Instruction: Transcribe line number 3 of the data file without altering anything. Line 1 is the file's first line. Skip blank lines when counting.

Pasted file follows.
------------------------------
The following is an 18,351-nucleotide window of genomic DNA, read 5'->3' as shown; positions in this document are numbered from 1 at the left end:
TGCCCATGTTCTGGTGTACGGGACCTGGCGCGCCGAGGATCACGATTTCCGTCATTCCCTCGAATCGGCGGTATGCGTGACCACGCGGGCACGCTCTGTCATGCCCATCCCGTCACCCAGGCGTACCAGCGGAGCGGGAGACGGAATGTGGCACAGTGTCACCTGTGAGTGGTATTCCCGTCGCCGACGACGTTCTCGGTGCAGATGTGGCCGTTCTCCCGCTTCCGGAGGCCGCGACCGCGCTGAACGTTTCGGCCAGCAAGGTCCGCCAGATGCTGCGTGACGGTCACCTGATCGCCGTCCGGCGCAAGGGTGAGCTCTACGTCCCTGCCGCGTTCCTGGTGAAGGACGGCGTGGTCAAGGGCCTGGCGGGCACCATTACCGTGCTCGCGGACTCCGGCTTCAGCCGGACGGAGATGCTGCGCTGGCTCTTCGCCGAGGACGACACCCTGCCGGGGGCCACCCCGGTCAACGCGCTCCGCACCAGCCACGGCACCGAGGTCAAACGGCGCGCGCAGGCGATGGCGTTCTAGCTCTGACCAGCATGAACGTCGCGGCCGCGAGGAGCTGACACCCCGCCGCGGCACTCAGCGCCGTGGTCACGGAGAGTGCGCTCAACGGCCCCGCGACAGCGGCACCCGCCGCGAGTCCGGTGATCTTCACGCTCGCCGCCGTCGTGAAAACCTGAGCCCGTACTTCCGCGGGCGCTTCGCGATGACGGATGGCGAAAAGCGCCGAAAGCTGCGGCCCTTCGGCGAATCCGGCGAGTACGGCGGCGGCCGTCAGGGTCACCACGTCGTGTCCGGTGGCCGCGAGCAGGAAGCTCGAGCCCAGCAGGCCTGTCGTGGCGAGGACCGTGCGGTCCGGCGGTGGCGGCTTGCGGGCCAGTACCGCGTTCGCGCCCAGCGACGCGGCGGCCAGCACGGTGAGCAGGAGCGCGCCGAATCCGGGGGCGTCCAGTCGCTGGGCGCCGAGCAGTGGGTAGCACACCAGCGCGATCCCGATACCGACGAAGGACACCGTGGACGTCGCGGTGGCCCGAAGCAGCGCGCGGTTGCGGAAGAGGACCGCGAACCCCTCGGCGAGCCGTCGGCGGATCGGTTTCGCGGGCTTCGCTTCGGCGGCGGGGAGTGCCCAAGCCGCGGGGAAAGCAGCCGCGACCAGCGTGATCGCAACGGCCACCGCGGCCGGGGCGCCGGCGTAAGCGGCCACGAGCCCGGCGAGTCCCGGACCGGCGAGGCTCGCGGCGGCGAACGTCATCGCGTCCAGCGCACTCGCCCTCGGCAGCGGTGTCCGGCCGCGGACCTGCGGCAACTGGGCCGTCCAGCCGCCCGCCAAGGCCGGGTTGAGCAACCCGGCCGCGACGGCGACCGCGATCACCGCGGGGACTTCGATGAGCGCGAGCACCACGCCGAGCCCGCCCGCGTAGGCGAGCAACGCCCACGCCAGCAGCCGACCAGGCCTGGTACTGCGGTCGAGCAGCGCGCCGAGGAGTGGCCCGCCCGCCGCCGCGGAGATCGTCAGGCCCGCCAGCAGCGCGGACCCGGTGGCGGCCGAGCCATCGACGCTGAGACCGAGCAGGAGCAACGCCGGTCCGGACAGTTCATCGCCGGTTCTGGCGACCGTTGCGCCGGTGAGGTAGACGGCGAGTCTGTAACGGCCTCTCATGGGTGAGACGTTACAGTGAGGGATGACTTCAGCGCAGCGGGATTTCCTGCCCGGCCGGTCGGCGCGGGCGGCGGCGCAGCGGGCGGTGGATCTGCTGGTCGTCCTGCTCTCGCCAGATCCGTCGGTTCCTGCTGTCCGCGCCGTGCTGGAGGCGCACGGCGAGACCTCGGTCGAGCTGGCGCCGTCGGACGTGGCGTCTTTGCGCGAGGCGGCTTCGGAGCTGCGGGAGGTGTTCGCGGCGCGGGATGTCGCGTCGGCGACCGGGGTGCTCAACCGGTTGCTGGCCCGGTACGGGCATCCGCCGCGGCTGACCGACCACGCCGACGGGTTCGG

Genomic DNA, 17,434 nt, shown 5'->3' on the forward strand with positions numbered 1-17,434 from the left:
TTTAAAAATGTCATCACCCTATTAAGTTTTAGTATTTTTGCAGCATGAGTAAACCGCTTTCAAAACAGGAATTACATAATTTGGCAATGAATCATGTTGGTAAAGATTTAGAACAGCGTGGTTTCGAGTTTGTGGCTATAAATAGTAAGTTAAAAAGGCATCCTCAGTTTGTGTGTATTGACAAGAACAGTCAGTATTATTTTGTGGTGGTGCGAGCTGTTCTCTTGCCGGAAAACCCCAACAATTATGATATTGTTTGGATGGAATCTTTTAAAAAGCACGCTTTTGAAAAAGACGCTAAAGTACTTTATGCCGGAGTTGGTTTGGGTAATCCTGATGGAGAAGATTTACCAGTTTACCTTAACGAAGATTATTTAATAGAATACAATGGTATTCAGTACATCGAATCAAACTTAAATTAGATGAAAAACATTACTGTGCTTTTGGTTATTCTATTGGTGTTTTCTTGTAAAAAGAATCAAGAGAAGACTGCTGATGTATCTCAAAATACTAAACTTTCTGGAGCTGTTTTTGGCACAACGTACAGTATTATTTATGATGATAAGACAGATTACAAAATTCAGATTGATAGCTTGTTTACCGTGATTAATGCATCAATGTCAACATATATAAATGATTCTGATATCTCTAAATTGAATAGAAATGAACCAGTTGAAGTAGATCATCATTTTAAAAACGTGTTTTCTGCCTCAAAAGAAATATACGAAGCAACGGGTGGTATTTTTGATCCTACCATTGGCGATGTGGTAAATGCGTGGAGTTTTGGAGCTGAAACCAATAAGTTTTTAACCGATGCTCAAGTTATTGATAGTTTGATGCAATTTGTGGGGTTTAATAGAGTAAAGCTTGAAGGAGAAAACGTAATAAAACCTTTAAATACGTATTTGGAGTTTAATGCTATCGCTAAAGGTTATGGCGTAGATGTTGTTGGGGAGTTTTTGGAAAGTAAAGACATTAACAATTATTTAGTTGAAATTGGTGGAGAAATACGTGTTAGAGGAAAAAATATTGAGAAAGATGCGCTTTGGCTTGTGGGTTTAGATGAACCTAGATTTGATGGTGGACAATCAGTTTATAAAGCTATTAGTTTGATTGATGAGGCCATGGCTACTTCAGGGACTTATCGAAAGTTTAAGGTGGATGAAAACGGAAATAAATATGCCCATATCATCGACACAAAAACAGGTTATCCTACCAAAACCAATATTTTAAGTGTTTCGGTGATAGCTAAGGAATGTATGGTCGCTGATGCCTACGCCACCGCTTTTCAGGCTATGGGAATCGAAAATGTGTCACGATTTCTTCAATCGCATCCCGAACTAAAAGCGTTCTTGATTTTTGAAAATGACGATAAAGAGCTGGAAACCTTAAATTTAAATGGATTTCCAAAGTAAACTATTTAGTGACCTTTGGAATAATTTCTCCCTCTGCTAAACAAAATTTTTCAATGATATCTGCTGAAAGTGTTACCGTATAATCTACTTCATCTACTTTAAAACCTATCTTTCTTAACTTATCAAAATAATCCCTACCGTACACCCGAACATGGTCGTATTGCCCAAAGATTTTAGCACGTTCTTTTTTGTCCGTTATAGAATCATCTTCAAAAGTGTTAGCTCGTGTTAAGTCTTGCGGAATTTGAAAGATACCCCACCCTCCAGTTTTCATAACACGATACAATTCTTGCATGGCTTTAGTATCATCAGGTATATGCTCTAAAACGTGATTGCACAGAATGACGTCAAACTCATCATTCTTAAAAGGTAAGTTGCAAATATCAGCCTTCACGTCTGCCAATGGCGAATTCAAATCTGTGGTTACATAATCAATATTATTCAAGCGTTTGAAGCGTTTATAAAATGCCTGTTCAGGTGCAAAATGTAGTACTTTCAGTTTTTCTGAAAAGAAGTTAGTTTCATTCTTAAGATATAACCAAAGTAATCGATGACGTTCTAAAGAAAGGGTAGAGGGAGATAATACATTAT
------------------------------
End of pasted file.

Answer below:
Genomic DNA, 17,434 nt, shown 5'->3' on the forward strand with positions numbered 1-17,434 from the left: